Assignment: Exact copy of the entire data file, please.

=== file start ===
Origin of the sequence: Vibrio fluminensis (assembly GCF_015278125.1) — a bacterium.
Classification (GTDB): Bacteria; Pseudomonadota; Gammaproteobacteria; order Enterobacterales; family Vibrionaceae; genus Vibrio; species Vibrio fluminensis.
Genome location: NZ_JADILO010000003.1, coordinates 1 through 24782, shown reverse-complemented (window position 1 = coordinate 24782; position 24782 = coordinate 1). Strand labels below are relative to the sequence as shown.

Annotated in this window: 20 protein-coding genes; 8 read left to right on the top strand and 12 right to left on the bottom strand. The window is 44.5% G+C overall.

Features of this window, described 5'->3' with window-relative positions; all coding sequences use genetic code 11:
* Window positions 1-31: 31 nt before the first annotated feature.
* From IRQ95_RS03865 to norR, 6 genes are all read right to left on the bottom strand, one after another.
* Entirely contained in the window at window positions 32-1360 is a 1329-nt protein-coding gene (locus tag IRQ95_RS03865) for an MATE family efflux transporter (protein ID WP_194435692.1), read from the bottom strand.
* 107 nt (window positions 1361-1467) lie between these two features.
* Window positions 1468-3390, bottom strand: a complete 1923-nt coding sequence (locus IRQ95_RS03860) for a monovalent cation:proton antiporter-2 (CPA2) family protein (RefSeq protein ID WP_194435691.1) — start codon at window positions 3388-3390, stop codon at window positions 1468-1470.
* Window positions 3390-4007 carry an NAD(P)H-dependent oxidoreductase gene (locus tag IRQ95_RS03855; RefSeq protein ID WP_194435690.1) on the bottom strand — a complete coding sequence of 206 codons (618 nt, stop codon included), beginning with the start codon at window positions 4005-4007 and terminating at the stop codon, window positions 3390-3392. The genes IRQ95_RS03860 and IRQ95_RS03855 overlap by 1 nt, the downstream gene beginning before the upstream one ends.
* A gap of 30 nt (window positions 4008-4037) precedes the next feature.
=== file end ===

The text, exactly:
Origin of the sequence: Vibrio fluminensis (assembly GCF_015278125.1) — a bacterium.
Classification (GTDB): Bacteria; Pseudomonadota; Gammaproteobacteria; order Enterobacterales; family Vibrionaceae; genus Vibrio; species Vibrio fluminensis.
Genome location: NZ_JADILO010000003.1, coordinates 1 through 24782, shown reverse-complemented (window position 1 = coordinate 24782; position 24782 = coordinate 1). Strand labels below are relative to the sequence as shown.

Annotated in this window: 20 protein-coding genes; 8 read left to right on the top strand and 12 right to left on the bottom strand. The window is 44.5% G+C overall.

Features of this window, described 5'->3' with window-relative positions; all coding sequences use genetic code 11:
* Window positions 1-31: 31 nt before the first annotated feature.
* From IRQ95_RS03865 to norR, 6 genes are all read right to left on the bottom strand, one after another.
* Entirely contained in the window at window positions 32-1360 is a 1329-nt protein-coding gene (locus tag IRQ95_RS03865) for an MATE family efflux transporter (protein ID WP_194435692.1), read from the bottom strand.
* 107 nt (window positions 1361-1467) lie between these two features.
* Window positions 1468-3390, bottom strand: a complete 1923-nt coding sequence (locus IRQ95_RS03860) for a monovalent cation:proton antiporter-2 (CPA2) family protein (RefSeq protein ID WP_194435691.1) — start codon at window positions 3388-3390, stop codon at window positions 1468-1470.
* Window positions 3390-4007 carry an NAD(P)H-dependent oxidoreductase gene (locus tag IRQ95_RS03855; RefSeq protein ID WP_194435690.1) on the bottom strand — a complete coding sequence of 206 codons (618 nt, stop codon included), beginning with the start codon at window positions 4005-4007 and terminating at the stop codon, window positions 3390-3392. The genes IRQ95_RS03860 and IRQ95_RS03855 overlap by 1 nt, the downstream gene beginning before the upstream one ends.
* A gap of 30 nt (window positions 4008-4037) precedes the next feature.